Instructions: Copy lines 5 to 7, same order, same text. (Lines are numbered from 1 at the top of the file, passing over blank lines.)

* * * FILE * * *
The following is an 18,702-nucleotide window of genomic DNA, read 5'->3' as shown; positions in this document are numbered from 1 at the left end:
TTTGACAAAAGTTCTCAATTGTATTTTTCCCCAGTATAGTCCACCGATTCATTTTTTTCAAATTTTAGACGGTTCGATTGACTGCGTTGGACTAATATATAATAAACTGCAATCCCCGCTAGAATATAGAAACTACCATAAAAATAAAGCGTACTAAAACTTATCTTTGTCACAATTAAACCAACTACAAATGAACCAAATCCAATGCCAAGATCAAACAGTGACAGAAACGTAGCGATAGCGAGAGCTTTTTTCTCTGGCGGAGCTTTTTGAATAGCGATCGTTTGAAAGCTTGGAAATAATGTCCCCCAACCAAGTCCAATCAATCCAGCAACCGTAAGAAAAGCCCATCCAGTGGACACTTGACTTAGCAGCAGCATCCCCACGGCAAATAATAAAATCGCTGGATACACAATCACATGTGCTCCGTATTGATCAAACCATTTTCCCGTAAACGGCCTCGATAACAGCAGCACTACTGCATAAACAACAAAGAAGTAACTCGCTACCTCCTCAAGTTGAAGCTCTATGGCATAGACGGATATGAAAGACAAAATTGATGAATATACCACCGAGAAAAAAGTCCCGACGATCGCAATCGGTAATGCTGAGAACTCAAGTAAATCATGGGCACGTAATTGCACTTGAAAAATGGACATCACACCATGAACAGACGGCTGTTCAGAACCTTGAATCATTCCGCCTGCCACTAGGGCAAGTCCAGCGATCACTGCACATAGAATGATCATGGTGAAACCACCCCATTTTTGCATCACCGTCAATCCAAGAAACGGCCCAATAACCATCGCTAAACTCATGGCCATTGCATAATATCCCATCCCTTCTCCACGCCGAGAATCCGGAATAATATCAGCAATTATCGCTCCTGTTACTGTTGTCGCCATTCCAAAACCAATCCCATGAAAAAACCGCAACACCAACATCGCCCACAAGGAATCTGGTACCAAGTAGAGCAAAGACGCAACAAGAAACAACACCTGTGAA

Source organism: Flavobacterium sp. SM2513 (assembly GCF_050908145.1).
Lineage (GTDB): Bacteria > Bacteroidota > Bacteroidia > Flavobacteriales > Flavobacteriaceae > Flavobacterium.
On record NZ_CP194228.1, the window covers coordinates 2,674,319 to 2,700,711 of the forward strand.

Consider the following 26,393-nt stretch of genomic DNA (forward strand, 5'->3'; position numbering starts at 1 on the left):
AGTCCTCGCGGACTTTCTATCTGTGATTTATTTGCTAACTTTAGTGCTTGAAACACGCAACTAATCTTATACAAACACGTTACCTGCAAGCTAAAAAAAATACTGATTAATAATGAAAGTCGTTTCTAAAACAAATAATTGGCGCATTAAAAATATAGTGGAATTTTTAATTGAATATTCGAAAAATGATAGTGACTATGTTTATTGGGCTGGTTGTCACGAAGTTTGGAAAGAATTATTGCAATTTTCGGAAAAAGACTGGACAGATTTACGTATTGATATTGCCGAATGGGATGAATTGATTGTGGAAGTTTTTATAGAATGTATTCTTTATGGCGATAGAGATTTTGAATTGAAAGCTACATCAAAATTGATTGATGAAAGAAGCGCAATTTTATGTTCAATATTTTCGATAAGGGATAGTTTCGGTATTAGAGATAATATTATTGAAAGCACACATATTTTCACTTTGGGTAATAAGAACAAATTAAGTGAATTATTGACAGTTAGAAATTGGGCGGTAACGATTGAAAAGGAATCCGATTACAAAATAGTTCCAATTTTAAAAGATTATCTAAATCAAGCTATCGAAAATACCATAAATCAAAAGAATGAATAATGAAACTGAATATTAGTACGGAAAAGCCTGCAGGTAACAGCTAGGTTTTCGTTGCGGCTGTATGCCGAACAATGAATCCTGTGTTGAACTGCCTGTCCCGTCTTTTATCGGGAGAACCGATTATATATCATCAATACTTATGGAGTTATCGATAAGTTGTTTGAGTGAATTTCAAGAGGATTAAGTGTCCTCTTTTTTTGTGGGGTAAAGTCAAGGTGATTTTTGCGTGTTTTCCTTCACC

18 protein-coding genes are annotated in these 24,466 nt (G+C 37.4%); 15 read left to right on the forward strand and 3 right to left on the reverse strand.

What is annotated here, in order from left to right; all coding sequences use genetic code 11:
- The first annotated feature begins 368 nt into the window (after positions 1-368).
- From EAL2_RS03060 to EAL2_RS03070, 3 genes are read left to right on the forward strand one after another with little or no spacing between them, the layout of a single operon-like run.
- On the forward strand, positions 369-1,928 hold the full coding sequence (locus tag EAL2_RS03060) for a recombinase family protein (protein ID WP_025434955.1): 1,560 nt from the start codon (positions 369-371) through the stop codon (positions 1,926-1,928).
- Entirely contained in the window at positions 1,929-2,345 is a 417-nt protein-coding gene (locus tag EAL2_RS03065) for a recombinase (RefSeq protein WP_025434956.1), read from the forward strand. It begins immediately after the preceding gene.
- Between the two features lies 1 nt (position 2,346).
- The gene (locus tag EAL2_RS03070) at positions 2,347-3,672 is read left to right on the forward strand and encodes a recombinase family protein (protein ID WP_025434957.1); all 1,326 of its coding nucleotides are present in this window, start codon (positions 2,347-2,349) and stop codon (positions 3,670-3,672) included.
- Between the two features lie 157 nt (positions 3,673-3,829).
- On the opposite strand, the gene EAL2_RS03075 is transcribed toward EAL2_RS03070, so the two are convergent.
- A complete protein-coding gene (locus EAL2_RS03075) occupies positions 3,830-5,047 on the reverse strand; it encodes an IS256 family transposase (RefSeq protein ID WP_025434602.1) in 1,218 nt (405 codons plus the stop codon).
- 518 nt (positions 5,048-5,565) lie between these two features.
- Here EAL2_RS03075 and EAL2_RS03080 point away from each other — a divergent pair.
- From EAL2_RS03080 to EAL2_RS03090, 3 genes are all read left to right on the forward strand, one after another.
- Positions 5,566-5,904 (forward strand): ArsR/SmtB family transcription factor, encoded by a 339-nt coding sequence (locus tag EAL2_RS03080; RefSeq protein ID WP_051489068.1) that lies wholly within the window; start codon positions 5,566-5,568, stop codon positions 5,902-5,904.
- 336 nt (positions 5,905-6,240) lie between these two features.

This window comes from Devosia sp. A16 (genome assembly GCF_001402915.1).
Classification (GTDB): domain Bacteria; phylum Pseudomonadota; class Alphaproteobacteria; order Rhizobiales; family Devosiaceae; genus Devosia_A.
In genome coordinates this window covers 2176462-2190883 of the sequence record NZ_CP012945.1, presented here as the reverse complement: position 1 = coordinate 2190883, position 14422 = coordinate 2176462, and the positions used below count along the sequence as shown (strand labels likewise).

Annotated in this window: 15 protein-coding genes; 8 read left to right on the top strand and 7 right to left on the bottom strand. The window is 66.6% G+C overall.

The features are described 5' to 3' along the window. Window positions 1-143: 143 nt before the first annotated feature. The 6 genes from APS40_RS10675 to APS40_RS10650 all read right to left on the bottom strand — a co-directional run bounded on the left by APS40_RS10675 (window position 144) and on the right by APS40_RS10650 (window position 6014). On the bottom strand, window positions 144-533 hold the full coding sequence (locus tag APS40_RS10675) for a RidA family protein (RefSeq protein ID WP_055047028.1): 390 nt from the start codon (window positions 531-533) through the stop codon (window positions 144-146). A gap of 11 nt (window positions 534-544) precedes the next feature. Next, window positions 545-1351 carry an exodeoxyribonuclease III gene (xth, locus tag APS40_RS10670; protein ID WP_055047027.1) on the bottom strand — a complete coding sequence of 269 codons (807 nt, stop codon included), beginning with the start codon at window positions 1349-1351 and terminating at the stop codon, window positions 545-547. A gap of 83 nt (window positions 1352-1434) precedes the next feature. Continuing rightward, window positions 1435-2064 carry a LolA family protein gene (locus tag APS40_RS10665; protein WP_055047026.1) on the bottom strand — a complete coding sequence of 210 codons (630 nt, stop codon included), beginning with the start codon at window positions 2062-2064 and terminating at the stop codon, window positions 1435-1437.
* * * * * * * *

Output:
On record NZ_CP194228.1, the window covers coordinates 2,674,319 to 2,700,711 of the forward strand.

Consider the following 26,393-nt stretch of genomic DNA (forward strand, 5'->3'; position numbering starts at 1 on the left):
AGTCCTCGCGGACTTTCTATCTGTGATTTATTTGCTAACTTTAGTGCTTGAAACACGCAACTAATCTTATACAAACACGTTACCTGCAAGCTAAAAAAAATACTGATTAATAATGAAAGTCGTTTCTAAAACAAATAATTGGCGCATTAAAAATATAGTGGAATTTTTAATTGAATATTCGAAAAATGATAGTGACTATGTTTATTGGGCTGGTTGTCACGAAGTTTGGAAAGAATTATTGCAATTTTCGGAAAAAGACTGGACAGATTTACGTATTGATATTGCCGAATGGGATGAATTGATTGTGGAAGTTTTTATAGAATGTATTCTTTATGGCGATAGAGATTTTGAATTGAAAGCTACATCAAAATTGATTGATGAAAGAAGCGCAATTTTATGTTCAATATTTTCGATAAGGGATAGTTTCGGTATTAGAGATAATATTATTGAAAGCACACATATTTTCACTTTGGGTAATAAGAACAAATTAAGTGAATTATTGACAGTTAGAAATTGGGCGGTAACGATTGAAAAGGAATCCGATTACAAAATAGTTCCAATTTTAAAAGATTATCTAAATCAAGCTATCGAAAATACCATAAATCAAAAGAATGAATAATGAAACTGAATATTAGTACGGAAAAGCCTGCAGGTAACAGCTAGGTTTTCGTTGCGGCTGTATGCCGAACAATGAATCCTGTGTTGAACTGCCTGTCCCGTCTTTTATCGGGAGAACCGATTATATATCATCAATACTTATGGAGTTATCGATAAGTTGTTTGAGTGAATTTCAAGAGGATTAAGTGTCCTCTTTTTTTGTGGGGTAAAGTCAAGGTGATTTTTGCGTGTTTTCCTTCACC